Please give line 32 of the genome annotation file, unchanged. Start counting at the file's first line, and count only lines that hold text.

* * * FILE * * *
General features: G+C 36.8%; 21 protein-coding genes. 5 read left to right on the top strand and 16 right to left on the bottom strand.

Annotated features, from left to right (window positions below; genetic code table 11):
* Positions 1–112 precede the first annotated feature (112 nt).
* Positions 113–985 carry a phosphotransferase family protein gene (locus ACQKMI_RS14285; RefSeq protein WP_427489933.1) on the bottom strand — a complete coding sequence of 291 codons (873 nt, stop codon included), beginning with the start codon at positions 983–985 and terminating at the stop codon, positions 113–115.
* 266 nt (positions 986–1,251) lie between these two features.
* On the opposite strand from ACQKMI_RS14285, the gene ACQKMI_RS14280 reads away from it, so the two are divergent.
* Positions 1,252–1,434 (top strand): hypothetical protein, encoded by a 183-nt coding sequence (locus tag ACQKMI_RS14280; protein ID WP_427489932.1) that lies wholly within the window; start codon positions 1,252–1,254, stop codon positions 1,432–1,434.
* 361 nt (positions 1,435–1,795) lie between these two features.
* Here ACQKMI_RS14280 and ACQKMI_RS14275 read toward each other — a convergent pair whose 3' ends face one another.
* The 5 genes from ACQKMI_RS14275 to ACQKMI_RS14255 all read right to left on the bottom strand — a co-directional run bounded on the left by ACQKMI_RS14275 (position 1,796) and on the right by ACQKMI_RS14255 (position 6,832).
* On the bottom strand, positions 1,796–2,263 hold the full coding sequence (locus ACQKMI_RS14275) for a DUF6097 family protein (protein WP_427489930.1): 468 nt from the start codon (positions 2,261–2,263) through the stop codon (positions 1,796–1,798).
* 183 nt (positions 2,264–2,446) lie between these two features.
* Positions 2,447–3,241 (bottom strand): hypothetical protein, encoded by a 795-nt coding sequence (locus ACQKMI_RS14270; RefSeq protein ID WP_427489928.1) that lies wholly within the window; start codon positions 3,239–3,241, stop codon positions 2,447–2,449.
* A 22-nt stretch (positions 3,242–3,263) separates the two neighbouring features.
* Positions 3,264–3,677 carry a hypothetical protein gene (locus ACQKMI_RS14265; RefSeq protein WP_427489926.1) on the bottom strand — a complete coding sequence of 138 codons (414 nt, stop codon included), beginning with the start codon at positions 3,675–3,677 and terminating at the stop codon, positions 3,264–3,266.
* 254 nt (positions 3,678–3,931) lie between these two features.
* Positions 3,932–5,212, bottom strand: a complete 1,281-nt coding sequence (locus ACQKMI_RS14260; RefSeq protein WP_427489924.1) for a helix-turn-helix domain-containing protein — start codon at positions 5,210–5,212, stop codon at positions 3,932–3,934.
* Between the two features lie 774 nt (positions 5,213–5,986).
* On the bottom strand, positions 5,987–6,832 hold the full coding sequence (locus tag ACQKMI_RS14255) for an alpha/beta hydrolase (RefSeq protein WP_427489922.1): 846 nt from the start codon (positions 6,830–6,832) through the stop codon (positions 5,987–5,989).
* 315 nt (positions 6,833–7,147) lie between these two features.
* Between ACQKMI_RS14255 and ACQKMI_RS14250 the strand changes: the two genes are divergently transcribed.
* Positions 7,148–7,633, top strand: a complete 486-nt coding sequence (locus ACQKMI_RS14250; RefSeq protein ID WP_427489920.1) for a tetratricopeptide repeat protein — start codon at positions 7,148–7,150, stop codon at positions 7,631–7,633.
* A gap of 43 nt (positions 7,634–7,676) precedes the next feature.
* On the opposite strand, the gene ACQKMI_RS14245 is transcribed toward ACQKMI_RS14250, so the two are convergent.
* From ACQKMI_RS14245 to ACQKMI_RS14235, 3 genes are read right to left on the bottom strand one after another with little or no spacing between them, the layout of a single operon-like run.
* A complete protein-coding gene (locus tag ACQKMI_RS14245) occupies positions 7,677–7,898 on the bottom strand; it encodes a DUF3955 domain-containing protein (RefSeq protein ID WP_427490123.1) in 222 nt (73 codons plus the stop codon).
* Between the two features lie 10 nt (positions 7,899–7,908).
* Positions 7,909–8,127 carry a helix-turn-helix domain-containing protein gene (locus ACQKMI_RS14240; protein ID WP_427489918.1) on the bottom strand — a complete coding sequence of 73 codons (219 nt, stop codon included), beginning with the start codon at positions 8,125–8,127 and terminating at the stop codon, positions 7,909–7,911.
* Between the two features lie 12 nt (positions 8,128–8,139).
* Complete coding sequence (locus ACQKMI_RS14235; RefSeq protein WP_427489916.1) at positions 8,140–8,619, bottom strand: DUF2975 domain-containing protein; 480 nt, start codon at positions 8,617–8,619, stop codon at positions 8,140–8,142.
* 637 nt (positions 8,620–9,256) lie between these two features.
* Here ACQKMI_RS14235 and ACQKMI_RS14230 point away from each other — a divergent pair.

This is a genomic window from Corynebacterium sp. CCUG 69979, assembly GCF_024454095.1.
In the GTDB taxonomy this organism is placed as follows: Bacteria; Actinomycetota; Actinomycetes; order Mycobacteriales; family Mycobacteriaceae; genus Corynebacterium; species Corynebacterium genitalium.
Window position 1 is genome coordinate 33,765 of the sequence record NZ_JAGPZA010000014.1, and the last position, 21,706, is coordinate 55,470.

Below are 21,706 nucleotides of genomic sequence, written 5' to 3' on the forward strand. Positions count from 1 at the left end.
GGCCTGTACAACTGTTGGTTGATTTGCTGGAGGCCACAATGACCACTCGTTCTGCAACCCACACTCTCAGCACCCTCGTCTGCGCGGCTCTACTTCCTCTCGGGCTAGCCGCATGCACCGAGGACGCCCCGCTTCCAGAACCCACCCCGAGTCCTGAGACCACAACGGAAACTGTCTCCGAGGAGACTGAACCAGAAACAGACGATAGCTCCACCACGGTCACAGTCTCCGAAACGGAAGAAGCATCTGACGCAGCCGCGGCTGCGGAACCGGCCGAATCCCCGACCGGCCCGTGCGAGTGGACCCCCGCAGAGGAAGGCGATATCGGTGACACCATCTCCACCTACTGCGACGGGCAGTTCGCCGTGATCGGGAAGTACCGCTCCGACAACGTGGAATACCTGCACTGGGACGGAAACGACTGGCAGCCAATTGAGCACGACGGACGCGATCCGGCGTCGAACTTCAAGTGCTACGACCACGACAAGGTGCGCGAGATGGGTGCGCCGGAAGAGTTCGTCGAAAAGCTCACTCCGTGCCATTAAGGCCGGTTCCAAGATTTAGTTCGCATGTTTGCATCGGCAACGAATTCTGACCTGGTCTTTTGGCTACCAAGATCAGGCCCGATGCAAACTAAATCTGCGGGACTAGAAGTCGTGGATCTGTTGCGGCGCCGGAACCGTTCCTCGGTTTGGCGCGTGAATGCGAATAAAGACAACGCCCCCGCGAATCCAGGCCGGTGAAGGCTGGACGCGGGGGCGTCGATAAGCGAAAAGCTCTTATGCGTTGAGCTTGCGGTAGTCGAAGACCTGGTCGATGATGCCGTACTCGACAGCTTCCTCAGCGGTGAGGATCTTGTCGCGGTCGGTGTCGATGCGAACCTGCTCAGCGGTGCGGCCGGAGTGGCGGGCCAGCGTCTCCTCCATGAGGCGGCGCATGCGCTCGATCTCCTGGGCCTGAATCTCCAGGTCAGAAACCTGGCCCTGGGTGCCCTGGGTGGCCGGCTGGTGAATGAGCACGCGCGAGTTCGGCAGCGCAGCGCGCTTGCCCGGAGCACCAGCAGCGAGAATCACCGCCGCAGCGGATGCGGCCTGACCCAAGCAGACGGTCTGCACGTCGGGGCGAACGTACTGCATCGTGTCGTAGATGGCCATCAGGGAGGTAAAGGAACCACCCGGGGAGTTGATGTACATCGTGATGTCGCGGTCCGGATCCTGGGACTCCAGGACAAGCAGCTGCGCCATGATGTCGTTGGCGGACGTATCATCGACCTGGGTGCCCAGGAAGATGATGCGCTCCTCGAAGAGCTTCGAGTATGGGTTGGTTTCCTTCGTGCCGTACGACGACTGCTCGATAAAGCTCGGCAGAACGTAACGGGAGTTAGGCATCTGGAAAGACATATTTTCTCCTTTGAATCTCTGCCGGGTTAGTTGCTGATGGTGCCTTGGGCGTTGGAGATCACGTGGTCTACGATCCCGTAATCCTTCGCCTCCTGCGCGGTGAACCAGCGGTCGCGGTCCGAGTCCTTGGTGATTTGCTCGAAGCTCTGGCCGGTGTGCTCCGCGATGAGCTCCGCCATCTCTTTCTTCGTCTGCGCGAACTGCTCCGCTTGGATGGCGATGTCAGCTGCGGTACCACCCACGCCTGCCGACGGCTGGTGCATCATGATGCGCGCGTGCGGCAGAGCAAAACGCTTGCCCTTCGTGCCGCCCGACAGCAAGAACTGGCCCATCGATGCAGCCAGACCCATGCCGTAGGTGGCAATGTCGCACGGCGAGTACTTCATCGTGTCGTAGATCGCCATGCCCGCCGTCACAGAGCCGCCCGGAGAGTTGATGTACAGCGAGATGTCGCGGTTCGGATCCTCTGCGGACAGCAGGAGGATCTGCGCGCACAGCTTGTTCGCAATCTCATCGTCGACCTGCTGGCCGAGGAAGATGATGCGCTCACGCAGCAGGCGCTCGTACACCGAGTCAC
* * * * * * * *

* Here ACQKMI_RS14235 and ACQKMI_RS14230 point away from each other — a divergent pair.